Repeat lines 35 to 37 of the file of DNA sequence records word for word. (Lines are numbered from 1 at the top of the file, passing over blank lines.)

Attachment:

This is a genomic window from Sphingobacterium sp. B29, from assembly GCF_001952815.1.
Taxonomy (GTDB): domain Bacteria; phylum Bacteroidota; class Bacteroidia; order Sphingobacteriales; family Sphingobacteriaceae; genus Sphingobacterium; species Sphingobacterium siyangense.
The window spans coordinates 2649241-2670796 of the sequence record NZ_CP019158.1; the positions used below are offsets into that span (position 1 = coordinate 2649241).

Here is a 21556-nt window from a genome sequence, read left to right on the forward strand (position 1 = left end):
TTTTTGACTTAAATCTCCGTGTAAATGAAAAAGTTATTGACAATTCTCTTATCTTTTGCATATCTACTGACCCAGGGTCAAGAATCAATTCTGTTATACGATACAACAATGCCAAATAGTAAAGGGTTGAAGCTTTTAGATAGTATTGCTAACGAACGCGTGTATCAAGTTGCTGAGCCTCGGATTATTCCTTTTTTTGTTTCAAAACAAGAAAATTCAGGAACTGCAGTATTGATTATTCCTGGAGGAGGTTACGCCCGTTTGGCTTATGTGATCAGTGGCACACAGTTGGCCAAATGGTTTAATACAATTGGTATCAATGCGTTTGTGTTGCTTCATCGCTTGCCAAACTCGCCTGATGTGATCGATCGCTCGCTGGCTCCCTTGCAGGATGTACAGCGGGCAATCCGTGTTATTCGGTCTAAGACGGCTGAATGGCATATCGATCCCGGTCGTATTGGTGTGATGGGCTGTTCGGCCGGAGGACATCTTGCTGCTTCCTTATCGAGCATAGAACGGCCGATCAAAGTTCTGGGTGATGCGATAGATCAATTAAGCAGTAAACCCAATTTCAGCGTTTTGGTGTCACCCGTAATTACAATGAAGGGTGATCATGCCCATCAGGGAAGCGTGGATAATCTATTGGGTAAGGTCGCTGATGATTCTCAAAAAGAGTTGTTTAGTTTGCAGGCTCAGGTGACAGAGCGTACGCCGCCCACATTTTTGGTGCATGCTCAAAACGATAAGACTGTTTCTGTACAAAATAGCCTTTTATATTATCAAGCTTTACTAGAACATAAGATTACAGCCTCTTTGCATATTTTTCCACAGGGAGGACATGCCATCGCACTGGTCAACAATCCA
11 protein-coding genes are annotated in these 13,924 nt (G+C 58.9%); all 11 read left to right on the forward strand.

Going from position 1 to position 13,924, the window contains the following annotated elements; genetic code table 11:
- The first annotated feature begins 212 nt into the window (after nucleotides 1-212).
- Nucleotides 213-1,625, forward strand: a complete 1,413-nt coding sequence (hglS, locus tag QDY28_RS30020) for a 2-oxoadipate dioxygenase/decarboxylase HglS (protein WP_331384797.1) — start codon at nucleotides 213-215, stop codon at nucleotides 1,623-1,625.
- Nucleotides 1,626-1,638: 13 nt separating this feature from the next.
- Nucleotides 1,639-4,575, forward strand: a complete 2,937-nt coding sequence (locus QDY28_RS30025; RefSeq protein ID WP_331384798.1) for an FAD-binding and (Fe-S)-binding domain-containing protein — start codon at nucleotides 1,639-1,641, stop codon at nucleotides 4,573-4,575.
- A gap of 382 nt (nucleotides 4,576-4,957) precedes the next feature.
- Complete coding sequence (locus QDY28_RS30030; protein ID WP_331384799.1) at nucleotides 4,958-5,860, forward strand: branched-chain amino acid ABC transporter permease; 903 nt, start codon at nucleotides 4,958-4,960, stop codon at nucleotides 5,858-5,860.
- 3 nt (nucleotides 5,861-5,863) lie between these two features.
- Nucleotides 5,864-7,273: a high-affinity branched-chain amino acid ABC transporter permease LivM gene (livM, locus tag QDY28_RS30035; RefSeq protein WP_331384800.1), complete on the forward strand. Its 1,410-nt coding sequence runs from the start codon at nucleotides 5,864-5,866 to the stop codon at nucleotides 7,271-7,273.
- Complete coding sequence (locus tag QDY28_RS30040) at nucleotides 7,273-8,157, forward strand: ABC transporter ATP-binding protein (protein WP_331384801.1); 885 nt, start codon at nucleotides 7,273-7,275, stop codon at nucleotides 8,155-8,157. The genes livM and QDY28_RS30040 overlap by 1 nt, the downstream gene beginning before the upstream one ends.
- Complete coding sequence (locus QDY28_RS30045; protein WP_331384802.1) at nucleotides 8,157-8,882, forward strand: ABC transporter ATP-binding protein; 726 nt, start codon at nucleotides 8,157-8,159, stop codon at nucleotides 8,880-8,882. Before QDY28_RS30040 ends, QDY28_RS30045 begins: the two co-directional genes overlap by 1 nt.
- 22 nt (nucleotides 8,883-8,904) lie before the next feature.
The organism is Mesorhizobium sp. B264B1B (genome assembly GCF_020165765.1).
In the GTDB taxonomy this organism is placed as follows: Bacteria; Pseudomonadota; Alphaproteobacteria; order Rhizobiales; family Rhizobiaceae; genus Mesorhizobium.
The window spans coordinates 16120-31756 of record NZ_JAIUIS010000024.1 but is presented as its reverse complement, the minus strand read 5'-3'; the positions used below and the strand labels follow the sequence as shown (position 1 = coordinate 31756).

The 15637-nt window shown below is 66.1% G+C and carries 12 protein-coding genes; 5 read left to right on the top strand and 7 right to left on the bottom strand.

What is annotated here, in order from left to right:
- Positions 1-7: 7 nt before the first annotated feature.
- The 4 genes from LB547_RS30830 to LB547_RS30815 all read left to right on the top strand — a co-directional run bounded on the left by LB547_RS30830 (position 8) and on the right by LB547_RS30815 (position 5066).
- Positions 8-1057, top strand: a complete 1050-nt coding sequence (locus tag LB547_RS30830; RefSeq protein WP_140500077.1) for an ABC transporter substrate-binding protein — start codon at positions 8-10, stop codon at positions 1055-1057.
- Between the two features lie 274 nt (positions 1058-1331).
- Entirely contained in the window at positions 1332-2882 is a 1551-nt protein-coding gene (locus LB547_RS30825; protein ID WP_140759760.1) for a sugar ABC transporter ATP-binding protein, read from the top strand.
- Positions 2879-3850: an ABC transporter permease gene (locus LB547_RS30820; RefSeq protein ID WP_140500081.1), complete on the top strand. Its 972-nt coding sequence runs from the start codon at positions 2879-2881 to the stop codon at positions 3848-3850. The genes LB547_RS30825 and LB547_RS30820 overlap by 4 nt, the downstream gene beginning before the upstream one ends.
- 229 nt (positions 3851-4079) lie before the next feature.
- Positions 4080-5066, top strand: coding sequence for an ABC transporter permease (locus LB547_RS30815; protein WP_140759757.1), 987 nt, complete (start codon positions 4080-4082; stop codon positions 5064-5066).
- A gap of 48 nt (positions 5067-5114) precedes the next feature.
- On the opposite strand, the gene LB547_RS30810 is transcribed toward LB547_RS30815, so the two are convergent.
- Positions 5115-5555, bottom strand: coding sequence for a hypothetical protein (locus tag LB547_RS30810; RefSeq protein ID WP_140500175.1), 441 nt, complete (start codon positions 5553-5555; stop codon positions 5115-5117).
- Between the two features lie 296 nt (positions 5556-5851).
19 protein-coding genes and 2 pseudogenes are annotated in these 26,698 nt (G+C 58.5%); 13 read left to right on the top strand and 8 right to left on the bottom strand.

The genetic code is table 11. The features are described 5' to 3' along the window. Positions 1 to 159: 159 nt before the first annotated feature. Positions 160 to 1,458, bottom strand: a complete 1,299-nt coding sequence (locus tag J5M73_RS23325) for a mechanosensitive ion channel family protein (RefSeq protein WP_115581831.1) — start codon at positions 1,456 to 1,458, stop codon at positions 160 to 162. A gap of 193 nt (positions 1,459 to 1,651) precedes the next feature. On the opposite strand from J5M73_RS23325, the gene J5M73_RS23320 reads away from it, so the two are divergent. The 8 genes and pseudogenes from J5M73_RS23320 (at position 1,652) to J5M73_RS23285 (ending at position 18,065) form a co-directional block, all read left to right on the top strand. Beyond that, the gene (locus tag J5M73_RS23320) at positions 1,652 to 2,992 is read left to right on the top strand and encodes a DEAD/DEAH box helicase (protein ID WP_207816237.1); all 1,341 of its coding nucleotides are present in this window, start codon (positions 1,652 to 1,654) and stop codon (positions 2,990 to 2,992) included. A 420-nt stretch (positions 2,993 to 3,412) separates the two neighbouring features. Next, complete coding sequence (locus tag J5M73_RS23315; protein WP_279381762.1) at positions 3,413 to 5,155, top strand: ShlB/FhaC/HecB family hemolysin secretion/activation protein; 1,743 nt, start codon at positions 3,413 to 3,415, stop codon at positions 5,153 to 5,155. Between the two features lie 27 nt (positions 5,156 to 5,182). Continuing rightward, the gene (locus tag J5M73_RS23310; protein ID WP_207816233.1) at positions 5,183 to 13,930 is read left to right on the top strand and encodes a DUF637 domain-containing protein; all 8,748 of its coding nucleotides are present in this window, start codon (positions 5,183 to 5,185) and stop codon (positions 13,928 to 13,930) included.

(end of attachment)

- Between the two features lie 296 nt (positions 5556-5851).
19 protein-coding genes and 2 pseudogenes are annotated in these 26,698 nt (G+C 58.5%); 13 read left to right on the top strand and 8 right to left on the bottom strand.

The genetic code is table 11. The features are described 5' to 3' along the window. Positions 1 to 159: 159 nt before the first annotated feature. Positions 160 to 1,458, bottom strand: a complete 1,299-nt coding sequence (locus tag J5M73_RS23325) for a mechanosensitive ion channel family protein (RefSeq protein WP_115581831.1) — start codon at positions 1,456 to 1,458, stop codon at positions 160 to 162. A gap of 193 nt (positions 1,459 to 1,651) precedes the next feature. On the opposite strand from J5M73_RS23325, the gene J5M73_RS23320 reads away from it, so the two are divergent. The 8 genes and pseudogenes from J5M73_RS23320 (at position 1,652) to J5M73_RS23285 (ending at position 18,065) form a co-directional block, all read left to right on the top strand. Beyond that, the gene (locus tag J5M73_RS23320) at positions 1,652 to 2,992 is read left to right on the top strand and encodes a DEAD/DEAH box helicase (protein ID WP_207816237.1); all 1,341 of its coding nucleotides are present in this window, start codon (positions 1,652 to 1,654) and stop codon (positions 2,990 to 2,992) included. A 420-nt stretch (positions 2,993 to 3,412) separates the two neighbouring features. Next, complete coding sequence (locus tag J5M73_RS23315; protein WP_279381762.1) at positions 3,413 to 5,155, top strand: ShlB/FhaC/HecB family hemolysin secretion/activation protein; 1,743 nt, start codon at positions 3,413 to 3,415, stop codon at positions 5,153 to 5,155. Between the two features lie 27 nt (positions 5,156 to 5,182). Continuing rightward, the gene (locus tag J5M73_RS23310; protein ID WP_207816233.1) at positions 5,183 to 13,930 is read left to right on the top strand and encodes a DUF637 domain-containing protein; all 8,748 of its coding nucleotides are present in this window, start codon (positions 5,183 to 5,185) and stop codon (positions 13,928 to 13,930) included.